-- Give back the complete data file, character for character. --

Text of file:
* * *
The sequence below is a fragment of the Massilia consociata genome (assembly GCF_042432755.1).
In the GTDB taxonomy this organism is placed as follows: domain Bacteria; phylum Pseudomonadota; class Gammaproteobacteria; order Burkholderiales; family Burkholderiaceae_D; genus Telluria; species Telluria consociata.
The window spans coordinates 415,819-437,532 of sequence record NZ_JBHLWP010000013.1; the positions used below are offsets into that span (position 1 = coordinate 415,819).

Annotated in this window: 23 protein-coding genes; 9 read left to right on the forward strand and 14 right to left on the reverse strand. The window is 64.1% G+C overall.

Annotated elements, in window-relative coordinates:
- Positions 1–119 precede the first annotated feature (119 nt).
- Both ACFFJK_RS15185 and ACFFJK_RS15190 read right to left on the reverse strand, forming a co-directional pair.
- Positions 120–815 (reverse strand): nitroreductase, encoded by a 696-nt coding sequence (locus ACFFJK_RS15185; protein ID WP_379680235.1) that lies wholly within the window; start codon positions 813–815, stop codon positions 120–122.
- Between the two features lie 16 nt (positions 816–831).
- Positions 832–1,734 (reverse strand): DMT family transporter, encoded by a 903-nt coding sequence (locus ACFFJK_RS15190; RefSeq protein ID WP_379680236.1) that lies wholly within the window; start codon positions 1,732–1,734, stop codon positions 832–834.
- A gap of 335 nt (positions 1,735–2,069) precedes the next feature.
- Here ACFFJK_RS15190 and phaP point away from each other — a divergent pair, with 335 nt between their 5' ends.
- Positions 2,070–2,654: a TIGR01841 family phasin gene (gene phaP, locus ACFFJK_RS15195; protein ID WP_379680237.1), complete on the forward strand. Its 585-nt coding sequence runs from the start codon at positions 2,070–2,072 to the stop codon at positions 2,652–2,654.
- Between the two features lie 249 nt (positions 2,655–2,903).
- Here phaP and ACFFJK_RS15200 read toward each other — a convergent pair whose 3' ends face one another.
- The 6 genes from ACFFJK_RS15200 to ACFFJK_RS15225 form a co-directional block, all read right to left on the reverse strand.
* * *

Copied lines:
The sequence below is a fragment of the Massilia consociata genome (assembly GCF_042432755.1).
In the GTDB taxonomy this organism is placed as follows: domain Bacteria; phylum Pseudomonadota; class Gammaproteobacteria; order Burkholderiales; family Burkholderiaceae_D; genus Telluria; species Telluria consociata.
The window spans coordinates 415,819-437,532 of sequence record NZ_JBHLWP010000013.1; the positions used below are offsets into that span (position 1 = coordinate 415,819).

Annotated in this window: 23 protein-coding genes; 9 read left to right on the forward strand and 14 right to left on the reverse strand. The window is 64.1% G+C overall.

Annotated elements, in window-relative coordinates:
- Positions 1–119 precede the first annotated feature (119 nt).
- Both ACFFJK_RS15185 and ACFFJK_RS15190 read right to left on the reverse strand, forming a co-directional pair.
- Positions 120–815 (reverse strand): nitroreductase, encoded by a 696-nt coding sequence (locus ACFFJK_RS15185; protein ID WP_379680235.1) that lies wholly within the window; start codon positions 813–815, stop codon positions 120–122.
- Between the two features lie 16 nt (positions 816–831).
- Positions 832–1,734 (reverse strand): DMT family transporter, encoded by a 903-nt coding sequence (locus ACFFJK_RS15190; RefSeq protein ID WP_379680236.1) that lies wholly within the window; start codon positions 1,732–1,734, stop codon positions 832–834.
- A gap of 335 nt (positions 1,735–2,069) precedes the next feature.
- Here ACFFJK_RS15190 and phaP point away from each other — a divergent pair, with 335 nt between their 5' ends.
- Positions 2,070–2,654: a TIGR01841 family phasin gene (gene phaP, locus ACFFJK_RS15195; protein ID WP_379680237.1), complete on the forward strand. Its 585-nt coding sequence runs from the start codon at positions 2,070–2,072 to the stop codon at positions 2,652–2,654.
- Between the two features lie 249 nt (positions 2,655–2,903).
- Here phaP and ACFFJK_RS15200 read toward each other — a convergent pair whose 3' ends face one another.
- The 6 genes from ACFFJK_RS15200 to ACFFJK_RS15225 form a co-directional block, all read right to left on the reverse strand.